Session1234
TitlePassion, Power, and Rhetoric: Latin Influences on Early Drama
Date/TimeWednesday 5 July 2017: 14.15-15.45
 
SponsorMedieval & Renaissance Drama Society
 
OrganiserElza C. Tiner, Modern & Classical Languages Department, University of Lynchburg, Virginia
 
Moderator/ChairElza C. Tiner, Modern & Classical Languages Department, University of Lynchburg, Virginia
 
Paper 1234-a Latin as a Cultural Identity: A Middle European Case
(Language: English)
Piotr Bering, Institute of Classical Philology, Adam Mickiewicz University, Poznań
Index Terms: Language and Literature - Latin; Learning (The Classical Inheritance); Performance Arts - Drama
Paper 1234-b Are the Latin Responsoria of the Jeu d'Adam the Source of the Play?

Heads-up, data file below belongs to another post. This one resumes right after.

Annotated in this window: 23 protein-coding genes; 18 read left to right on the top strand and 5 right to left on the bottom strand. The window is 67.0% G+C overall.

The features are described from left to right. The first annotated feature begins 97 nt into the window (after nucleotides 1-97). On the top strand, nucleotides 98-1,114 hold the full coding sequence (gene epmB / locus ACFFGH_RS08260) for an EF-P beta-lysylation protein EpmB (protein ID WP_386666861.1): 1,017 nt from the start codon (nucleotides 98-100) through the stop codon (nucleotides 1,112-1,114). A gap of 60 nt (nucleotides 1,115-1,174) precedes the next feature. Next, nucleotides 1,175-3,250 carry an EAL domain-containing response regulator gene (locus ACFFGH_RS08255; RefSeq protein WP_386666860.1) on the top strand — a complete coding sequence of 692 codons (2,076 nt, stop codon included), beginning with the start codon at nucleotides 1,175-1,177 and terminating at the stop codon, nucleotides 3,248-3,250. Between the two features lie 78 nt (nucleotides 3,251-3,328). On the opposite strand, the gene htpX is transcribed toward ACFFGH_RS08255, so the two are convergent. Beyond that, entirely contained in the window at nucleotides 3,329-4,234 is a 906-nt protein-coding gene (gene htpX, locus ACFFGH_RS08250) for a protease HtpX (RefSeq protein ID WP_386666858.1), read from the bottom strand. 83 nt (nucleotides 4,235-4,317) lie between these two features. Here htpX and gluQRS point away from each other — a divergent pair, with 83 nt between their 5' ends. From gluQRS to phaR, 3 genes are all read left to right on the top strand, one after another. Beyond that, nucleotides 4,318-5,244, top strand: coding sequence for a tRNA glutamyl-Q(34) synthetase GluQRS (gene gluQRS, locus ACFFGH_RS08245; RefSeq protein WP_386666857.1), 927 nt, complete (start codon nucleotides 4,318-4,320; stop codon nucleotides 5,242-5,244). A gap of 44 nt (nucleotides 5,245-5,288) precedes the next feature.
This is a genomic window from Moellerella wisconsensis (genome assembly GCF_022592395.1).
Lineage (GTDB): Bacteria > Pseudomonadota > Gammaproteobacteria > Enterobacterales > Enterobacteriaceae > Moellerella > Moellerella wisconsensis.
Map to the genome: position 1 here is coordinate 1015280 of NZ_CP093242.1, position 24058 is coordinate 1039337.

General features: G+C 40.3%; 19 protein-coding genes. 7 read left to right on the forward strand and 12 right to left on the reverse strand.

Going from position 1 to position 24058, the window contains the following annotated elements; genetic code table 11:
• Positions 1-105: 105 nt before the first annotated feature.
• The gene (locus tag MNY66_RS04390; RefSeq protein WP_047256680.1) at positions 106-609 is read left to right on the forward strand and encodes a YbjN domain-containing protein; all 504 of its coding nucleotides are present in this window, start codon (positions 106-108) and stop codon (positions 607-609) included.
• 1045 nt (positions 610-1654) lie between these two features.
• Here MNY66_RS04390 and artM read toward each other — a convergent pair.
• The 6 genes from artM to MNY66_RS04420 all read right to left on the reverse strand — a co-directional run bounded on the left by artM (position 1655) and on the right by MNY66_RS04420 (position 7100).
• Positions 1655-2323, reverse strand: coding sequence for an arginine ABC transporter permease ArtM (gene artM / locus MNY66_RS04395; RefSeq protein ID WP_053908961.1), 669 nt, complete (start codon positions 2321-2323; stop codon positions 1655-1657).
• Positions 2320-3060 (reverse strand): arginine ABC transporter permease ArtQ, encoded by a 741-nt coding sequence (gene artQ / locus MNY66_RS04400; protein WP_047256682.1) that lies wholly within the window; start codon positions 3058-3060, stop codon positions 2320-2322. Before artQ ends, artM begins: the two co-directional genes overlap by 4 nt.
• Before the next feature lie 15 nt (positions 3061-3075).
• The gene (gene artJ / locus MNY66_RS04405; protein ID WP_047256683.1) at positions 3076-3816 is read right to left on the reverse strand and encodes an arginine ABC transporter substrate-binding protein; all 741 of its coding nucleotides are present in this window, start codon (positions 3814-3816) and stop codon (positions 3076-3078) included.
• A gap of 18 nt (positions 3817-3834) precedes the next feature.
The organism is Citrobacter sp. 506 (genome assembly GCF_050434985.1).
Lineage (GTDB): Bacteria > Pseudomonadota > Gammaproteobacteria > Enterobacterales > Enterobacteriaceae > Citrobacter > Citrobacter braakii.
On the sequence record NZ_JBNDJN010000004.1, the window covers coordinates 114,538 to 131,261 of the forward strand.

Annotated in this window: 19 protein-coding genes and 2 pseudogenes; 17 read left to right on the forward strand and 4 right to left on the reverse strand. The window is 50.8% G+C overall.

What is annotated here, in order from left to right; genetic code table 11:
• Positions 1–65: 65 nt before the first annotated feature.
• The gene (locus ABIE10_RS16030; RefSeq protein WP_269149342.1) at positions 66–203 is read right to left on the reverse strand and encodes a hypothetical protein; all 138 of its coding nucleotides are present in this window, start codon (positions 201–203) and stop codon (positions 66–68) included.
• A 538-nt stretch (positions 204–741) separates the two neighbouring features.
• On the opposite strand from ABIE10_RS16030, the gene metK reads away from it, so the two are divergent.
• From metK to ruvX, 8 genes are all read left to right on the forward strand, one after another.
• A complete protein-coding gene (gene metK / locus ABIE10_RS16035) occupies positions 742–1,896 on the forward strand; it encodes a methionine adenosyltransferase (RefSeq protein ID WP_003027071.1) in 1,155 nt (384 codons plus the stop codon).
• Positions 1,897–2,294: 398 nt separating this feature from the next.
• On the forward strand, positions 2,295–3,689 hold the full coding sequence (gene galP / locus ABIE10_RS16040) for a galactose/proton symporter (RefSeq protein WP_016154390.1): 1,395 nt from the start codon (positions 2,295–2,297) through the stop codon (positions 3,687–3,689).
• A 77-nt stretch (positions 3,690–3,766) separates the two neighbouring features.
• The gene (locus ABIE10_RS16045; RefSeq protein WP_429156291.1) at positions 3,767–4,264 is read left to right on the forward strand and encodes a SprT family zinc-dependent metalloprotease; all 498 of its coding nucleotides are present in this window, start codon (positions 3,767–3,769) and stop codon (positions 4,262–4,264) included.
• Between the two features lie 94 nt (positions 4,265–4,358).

(Language: English)
Christophe Chaguinian, Department of World Languages, Literatures & Cultures, University of North Texas
Index Terms: Language and Literature - French or Occitan; Language and Literature - Latin; Liturgy; Performance Arts - Drama
Paper 1234-c Finalkomedie für die Frauen: Language as a Signal Symbol of Exclusivity and Inclusivity in Early Catholic College Theatre
(Language: English)
Elizabeth Dyer, Griffith Center for the Arts, Our Lady of the Lake University, Texas
Index Terms: Language and Literature - Latin; Language and Literature - Other; Learning (The Classical Inheritance); Performance Arts - Drama
 
AbstractThe papers in this session explore the expansion and shifting boundaries of Latin and vernacular languages in early drama. The presenters demonstrate how Latin texts served as direct and indirect sources for plays in vernacular languages. Moreover, the Latin language was used as a marker of social status, to include and exclude audiences. In performance, the Latin language was wielded as a symbol of identity, authority, status, and intellectual innovation.